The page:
Even if mantis survive mating, find plenty of food, and/or are taken indoors, their days are numbered. Regardless of circumstances, they do not survive much longer than late November. They last a single season, eating and being eaten. There is so much that fascinates about these creatures (I didn't go into how they develop a single ear between their legs, the only creatures in the world with a solitary ear). I have fond memories of the many I raised as a kid and others I watched hunting in meadows, or them watching me over their shoulders like only mantis can do.

Wednesday, September 24, 2014

Stinging Saddleback Caterpillar

     This Saddleback caterpillar (Acharia stimulea) showed up at a master naturalist field trip I was co-leading last year. This is one of our largest slug caterpillars (they're called this because of the way they move in a gliding fashion, with no legs showing), but you can see how small it really is. The sting hurts to be sure, but is not that big a deal for most folks and I was not afraid of getting stung. They're neither aggressive nor quick. There's been a lot of sensational info on stinging caterpillars, but they're mostly not a problem around here unless you happen to be allergic (which can happen if you're allergic to anything and is rare regardless, but it can happen, as my wife can attest to from an encounter with a stinging Barboso caterpillar in her home country of El Salvador that had her hospitalized a week).
     Most members of the slug caterpillars, family Limacodidae, are armed with stinging hairs. You can actually see the stinging spines on this one. This is considered the most powerful sting among our native slug caterpillars. Because they use their stinging spines in the construction of their protective cocoons, even these can sting. You can also see the warning colors and the saddle-marks that give them their name.
     Their stinging abilities do not protect them from all predators though, with wasps in particular preying on them. Braconid wasps insert their eggs into them and the wasp larvae feed on the inside, leaving the vital organs until the last. The walking caterpillar is a zombie. When the white little wasp cocoons show up on the outside of the caterpillar, it is basically dead but still moving. I've also seen paper wasps bite off the stinging spines so they can take them back to their nests to feed their young safely.
     Just today I found a Saddleback crossing the entry road to one of our nature centers. Having heard that they won't sting when gliding over you, I decided to test that theory. So I let it crawl onto my finger for about 20 minutes and can attest that this particular one at least did not sting me.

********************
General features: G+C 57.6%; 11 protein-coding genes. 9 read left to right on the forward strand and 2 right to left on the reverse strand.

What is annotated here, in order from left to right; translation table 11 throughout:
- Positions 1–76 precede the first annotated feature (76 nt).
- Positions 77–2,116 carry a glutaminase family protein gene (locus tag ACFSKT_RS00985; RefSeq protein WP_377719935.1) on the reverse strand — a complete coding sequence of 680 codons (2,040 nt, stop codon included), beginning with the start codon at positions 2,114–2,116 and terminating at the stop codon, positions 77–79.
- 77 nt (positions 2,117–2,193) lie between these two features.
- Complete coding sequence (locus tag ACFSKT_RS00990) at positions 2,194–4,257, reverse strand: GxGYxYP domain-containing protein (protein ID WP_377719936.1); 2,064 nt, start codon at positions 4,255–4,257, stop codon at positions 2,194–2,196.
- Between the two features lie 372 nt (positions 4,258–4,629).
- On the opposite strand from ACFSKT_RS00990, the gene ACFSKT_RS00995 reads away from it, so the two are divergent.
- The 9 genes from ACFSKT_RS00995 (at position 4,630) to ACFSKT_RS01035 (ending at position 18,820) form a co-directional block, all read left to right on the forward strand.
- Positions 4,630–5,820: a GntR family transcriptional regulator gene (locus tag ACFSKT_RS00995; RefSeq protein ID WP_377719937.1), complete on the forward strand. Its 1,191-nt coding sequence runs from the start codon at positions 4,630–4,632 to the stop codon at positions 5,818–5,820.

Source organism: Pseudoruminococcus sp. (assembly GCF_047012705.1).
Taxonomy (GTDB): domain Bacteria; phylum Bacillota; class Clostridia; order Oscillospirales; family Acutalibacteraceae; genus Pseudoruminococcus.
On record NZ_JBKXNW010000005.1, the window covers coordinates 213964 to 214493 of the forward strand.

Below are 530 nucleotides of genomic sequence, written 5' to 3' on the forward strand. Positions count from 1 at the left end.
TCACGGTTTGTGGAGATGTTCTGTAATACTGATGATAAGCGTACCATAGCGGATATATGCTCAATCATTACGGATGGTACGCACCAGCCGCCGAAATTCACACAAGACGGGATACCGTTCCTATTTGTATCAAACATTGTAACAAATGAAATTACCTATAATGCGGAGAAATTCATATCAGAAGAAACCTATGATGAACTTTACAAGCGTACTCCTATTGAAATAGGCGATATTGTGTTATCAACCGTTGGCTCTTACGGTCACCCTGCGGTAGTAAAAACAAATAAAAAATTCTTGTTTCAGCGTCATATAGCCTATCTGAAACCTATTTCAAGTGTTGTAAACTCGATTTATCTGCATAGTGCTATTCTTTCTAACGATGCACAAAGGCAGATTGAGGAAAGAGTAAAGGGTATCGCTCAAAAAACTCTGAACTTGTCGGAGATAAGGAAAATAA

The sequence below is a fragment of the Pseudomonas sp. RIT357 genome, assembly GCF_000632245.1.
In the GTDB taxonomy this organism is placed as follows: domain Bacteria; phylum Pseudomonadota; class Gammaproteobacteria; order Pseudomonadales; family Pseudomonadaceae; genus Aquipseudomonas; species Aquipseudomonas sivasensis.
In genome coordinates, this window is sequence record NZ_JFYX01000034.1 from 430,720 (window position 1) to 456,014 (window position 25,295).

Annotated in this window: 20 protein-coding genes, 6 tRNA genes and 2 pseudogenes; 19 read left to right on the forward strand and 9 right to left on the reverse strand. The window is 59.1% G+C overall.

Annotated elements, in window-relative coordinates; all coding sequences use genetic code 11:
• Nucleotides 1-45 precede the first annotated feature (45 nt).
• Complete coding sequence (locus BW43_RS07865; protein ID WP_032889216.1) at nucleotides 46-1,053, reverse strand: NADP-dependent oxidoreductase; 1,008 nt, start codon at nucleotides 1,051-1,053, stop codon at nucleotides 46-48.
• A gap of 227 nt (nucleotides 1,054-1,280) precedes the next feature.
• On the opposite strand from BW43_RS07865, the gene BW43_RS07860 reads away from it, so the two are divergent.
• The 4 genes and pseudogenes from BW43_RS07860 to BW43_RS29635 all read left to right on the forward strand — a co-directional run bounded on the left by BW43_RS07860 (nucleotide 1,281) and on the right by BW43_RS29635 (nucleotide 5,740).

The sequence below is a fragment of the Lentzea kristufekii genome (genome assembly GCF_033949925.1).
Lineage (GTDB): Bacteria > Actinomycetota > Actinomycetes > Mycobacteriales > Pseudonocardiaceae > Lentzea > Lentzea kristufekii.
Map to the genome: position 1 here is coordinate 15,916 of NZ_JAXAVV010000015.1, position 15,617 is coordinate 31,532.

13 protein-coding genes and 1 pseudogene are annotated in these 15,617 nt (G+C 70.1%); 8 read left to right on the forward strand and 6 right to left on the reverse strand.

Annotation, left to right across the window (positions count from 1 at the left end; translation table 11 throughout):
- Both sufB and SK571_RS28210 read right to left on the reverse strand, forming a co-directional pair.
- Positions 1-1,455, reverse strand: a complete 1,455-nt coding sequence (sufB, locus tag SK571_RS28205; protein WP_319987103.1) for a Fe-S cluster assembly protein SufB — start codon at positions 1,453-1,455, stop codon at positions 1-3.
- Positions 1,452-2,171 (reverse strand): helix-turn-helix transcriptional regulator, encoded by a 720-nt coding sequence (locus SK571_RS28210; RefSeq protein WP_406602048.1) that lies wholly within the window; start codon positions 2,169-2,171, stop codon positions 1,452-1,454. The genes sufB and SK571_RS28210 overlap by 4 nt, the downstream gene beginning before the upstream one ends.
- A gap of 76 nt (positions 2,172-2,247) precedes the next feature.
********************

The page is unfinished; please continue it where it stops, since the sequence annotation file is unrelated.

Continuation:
Apparently Saddlebacks can crawl on you without stinging. The stinging hairs are pretty evident along its back however.

     These beautiful caterpillars are polyphagic, meaning they can eat a lot of different plants. I've found them on corn, maples, oaks, elms, apple trees, even English Ivy (which almost no other native creature eats). They've also been reported feeding on the leaves of blueberry, beans, buttonbush, cabbage, citrus, grasses, grapes, linden, ash, dogwoods, cherries, iris, viburnums, and asters. The worst experience I ever had with them was when I bumped into some stinging nettles and of course got stung. A second later I got tagged again by the Saddleback that I had accidentally picked up that was feeding on the stinging nettle. A double whammy.

Saturday, September 20, 2014

Ailanthus Webworm Moths

Ailanthus Webworm Moth on Goldenrod

     While most moths fly at night and are drab, a few don't follow that trend. One of these is a colorful daytime flying moth called the Ailanthus Webworm Moth (Atteva aurea). These are very common and very visible from now through the Fall, especially favoring goldenrod to nectar at. They are one of the few native insects that has benefited from the introduction of an invasive alien exotics plant, the Ailanthus, or Tree-of-Heaven.
     Formerly, Ailanthus Webworm Moths were limited to areas where their original caterpillar food host plant, the Paradise Tree (Simarouba glauca and Simarouba amara), grew in the tropics to Southern Florida. When the Ailanthus Tree (Ailanthus altissima) was introduced from China, it was similar enough that the caterpillars were able to feed on it. In fact, now the caterpillars are so associated with the widely spreading invasive plant that even their common name reflects this. The caterpillar and moth are now found well outside their original range and are as common as their exotic pest host plants.